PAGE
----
Have you ever wondered how Apple Pay and Google Pay handle your sensitive card info? Well, you probably should have, as this is very private and sensitive info we’re talking about, but don’t beat yourself up if you haven’t, the vast majority of people haven’t, as they trust both companies. Now, if you haven’t really thought about it, and you’re interested, we’re here to help out, thanks to Alex Xu. He is the founder of ByteByteGo, and has shared a series of rather interesting tweets. In them, he basically explains the differences between Apple Pay and Google Pay, when it comes to handling sensitive card info.
Both approaches are actually very safe, but the two payment solutions do work differently. The source actually shared an image, in which he goes into more detail. The image you can see below, shows two separate diagrams. The first (left) one shows Apple’s way of handling things, and the second (right) shows how Google handles your sensitive card data. We realize this diagram on its own can be a bit confusing, so let’s talk more about the two processes.
Apple Pay vs Google Pay – The Diagram
They do handle your info differently
The first step in both cases is to enter your credit card info, and pass it on to the two companies.
Apple doesn’t store your credit card info, it passes it to the bank. Following that, the bank returns a token called DAN (Device Account Number). That number is then stored on your iPhone, into a special hardware chip.
Google does this step a bit differently. The company doesn’t really pass your info to the bank straight away. It stores the info in the Google server, and returns a payment token to the phone.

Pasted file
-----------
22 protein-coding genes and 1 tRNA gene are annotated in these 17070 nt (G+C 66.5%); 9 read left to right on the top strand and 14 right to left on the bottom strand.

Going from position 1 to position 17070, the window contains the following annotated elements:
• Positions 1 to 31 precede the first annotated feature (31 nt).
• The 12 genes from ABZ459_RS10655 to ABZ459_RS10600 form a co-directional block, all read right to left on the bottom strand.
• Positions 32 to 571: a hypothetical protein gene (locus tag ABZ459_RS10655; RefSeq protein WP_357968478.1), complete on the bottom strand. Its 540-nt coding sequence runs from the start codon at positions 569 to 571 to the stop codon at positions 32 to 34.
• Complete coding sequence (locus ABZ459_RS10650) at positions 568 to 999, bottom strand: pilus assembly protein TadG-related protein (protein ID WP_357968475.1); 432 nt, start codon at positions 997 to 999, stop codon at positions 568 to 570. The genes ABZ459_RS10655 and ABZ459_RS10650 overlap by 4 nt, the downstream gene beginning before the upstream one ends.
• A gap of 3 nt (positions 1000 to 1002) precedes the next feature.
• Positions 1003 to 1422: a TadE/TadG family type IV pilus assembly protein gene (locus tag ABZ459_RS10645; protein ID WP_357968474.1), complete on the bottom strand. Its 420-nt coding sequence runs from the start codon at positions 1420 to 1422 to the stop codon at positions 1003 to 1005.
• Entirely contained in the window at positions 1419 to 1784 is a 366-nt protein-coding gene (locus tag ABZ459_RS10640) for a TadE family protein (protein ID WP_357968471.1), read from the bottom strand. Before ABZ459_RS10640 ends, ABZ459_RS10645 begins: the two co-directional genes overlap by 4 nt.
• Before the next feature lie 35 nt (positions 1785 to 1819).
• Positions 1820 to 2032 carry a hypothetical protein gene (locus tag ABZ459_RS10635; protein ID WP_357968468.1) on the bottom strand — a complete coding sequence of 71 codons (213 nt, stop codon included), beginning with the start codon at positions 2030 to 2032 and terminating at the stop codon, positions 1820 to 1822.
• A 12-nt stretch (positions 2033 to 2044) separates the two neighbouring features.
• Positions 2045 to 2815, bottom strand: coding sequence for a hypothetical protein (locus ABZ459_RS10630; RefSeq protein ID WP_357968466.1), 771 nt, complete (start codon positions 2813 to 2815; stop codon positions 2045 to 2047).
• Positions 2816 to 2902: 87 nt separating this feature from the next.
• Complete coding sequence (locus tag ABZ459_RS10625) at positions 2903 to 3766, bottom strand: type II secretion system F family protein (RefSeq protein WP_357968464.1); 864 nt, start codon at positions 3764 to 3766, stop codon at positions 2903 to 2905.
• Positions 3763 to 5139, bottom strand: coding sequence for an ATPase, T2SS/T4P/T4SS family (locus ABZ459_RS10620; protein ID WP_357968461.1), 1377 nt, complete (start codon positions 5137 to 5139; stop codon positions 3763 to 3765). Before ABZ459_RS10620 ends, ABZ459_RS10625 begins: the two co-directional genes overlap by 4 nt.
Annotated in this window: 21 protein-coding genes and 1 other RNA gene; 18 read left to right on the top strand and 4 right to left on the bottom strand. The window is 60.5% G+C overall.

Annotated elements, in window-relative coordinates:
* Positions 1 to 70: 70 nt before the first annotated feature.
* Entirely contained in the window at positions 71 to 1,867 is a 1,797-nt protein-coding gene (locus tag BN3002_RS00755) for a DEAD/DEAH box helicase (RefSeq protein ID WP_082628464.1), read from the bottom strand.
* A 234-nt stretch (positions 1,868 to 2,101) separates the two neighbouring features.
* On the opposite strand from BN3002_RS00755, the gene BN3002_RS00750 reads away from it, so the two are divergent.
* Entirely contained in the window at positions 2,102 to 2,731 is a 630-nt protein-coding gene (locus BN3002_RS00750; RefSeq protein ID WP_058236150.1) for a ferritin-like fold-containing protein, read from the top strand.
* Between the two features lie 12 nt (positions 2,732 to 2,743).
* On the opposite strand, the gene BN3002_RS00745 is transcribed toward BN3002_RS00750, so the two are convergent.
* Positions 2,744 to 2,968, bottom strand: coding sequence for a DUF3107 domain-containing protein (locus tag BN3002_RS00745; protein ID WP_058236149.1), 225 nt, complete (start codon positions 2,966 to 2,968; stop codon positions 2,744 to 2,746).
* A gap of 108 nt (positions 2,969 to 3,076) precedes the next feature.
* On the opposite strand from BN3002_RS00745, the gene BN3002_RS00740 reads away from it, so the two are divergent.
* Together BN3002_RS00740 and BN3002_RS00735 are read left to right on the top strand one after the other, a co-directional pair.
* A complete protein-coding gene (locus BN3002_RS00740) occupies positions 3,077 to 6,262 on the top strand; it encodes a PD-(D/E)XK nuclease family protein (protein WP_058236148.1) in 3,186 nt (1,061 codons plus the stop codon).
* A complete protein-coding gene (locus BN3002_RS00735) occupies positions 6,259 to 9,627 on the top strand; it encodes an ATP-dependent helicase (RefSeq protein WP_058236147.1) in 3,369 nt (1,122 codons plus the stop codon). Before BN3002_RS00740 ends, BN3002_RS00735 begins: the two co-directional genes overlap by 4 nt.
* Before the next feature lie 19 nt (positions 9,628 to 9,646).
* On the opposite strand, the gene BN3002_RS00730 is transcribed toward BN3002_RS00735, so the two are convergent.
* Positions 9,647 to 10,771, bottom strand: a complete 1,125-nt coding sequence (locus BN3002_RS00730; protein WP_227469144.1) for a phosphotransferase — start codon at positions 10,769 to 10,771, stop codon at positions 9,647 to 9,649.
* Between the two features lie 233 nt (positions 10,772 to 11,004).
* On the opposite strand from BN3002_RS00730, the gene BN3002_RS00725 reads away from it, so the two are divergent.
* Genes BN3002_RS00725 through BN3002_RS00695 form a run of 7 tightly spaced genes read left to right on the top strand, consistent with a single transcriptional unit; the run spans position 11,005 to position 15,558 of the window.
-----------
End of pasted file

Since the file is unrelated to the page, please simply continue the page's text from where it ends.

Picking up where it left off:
The next step is the actual payment. Once again, the handling of the process is different between the two companies. In the case of Apple Pay, the e-commerce server passes the DAN to the bank.
Google Pay, on the other hand, passes the payment token to the Google server. Then, Google’s server looks up the card info, and passes it to the bank.
Both approaches are “very secure”
That’s basically the flow. There are some things you should note, though. If you take a look at the diagram provided above, you’ll notice some red arrows in there. That highlights when the credit card info is available on the public network, even though it’s encrypted.
You will notice that there is only one step when that happens with Apple Pay, and two steps with Google Pay. Apple does need to discuss the DAN details with banks when you enter your card info, which takes time and effort, while Google does not. That does enable Apple Pay to make your info pass through the public network only once, though.
Once again, both of these approaches are safe, and when your info ends up passing through a public network, it is encrypted. That is not really something you should worry about, but it’s interesting to see the differences here.